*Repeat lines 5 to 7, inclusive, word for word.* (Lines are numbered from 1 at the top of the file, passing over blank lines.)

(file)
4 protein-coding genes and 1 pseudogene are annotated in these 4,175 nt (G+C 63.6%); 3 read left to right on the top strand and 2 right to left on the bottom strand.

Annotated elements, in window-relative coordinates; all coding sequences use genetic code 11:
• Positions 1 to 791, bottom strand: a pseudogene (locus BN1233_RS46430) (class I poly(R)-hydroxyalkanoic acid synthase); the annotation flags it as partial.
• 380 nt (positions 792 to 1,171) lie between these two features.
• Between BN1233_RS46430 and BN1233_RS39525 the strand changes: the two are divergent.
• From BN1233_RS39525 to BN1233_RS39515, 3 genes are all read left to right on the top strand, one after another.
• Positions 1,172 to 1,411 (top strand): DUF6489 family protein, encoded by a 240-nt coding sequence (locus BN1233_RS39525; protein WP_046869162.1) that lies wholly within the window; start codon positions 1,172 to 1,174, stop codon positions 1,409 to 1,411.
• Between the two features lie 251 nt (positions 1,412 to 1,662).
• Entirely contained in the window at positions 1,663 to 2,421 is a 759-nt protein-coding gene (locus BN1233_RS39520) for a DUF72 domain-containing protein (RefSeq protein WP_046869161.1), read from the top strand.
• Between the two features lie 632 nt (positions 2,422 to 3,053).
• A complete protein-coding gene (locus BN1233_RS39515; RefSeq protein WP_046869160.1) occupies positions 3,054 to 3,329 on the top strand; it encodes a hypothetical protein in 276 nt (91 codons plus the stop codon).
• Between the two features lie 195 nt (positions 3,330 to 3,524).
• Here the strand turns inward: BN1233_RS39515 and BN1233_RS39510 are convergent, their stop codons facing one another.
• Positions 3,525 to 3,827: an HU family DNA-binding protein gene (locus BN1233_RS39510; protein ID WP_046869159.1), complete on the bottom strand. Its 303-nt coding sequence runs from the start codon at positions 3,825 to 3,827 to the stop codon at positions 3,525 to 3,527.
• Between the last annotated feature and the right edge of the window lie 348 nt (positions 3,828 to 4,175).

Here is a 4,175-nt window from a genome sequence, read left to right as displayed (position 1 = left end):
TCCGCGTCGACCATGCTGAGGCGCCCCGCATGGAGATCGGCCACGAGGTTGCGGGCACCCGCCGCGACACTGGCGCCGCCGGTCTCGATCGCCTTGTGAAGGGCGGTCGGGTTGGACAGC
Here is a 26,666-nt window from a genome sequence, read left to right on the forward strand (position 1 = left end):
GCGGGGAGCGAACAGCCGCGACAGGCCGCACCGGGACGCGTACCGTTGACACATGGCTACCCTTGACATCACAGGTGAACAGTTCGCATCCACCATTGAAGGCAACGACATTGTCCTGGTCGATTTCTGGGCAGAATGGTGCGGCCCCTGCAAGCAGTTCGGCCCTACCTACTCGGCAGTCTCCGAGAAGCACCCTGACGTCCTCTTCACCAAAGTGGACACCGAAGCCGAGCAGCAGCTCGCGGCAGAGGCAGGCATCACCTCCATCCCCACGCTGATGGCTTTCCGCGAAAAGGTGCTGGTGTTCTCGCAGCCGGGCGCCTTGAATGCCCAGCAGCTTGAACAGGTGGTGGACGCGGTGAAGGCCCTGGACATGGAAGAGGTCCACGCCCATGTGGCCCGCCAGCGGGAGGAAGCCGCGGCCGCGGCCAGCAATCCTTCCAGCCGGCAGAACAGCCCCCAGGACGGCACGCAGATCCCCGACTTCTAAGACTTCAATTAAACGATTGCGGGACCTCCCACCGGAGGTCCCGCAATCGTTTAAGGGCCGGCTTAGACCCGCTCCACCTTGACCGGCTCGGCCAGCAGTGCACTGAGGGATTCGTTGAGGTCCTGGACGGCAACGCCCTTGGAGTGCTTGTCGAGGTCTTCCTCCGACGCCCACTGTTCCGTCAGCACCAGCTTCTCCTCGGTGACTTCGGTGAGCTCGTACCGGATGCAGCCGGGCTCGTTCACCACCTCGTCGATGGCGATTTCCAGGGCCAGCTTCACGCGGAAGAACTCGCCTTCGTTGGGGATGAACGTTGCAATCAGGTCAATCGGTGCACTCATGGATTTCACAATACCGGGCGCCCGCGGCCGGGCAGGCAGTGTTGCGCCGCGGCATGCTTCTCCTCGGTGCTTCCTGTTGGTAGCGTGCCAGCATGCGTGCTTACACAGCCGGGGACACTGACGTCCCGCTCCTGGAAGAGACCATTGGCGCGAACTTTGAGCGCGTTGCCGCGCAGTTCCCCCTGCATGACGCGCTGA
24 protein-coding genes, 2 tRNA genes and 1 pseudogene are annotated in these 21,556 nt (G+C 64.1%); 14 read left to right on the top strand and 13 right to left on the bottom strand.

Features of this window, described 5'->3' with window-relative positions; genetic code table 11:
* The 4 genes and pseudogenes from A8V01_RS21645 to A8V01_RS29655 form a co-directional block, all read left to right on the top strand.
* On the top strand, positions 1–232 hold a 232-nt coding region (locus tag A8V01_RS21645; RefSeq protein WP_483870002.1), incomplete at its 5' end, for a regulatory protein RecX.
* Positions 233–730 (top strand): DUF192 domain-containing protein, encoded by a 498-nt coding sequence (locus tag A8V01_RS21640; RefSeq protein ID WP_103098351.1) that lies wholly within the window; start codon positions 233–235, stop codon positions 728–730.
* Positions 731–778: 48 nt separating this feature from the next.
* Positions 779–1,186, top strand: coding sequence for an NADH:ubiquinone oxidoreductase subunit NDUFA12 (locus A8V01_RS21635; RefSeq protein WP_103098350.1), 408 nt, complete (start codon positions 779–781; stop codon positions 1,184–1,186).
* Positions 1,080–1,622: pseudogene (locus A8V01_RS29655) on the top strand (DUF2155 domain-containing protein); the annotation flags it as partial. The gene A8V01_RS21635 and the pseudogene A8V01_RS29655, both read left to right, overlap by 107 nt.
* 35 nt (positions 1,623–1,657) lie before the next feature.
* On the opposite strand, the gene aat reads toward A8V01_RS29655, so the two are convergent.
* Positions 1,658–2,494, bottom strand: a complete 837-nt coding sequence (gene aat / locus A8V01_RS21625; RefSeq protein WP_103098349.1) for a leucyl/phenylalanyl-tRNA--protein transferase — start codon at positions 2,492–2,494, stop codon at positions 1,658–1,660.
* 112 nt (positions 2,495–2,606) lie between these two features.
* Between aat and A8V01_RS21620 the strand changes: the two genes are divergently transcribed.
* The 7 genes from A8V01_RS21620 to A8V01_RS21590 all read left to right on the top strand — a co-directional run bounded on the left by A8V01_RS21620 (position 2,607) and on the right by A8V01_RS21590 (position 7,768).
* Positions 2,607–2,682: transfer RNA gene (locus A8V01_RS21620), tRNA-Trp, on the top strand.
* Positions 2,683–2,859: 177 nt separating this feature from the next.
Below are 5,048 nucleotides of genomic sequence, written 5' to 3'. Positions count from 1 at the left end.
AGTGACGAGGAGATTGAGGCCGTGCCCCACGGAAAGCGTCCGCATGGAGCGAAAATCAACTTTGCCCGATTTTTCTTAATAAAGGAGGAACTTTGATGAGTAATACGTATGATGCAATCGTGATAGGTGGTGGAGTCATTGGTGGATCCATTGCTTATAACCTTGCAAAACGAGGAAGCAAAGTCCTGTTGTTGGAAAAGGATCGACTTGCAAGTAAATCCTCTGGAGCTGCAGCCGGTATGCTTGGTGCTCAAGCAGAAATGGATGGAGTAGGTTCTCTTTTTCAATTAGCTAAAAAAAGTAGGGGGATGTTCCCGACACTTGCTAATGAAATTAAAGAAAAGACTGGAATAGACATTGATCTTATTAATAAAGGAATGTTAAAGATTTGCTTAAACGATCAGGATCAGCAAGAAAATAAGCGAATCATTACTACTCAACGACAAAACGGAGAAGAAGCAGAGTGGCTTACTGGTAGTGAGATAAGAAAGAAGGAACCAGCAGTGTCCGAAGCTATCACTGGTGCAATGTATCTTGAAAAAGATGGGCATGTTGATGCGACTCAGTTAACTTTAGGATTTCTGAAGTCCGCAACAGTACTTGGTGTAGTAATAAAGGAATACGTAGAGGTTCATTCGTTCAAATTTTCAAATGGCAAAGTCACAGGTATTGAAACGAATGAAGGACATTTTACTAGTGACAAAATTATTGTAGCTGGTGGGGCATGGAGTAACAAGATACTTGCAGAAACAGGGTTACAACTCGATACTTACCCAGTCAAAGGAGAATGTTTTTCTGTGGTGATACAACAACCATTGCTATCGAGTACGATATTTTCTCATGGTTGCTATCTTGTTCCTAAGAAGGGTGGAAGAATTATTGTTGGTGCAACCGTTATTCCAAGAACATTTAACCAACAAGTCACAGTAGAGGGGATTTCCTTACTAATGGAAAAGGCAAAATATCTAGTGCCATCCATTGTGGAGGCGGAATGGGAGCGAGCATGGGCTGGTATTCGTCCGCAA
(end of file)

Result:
• Between BN1233_RS46430 and BN1233_RS39525 the strand changes: the two are divergent.
• From BN1233_RS39525 to BN1233_RS39515, 3 genes are all read left to right on the top strand, one after another.
• Positions 1,172 to 1,411 (top strand): DUF6489 family protein, encoded by a 240-nt coding sequence (locus BN1233_RS39525; protein WP_046869162.1) that lies wholly within the window; start codon positions 1,172 to 1,174, stop codon positions 1,409 to 1,411.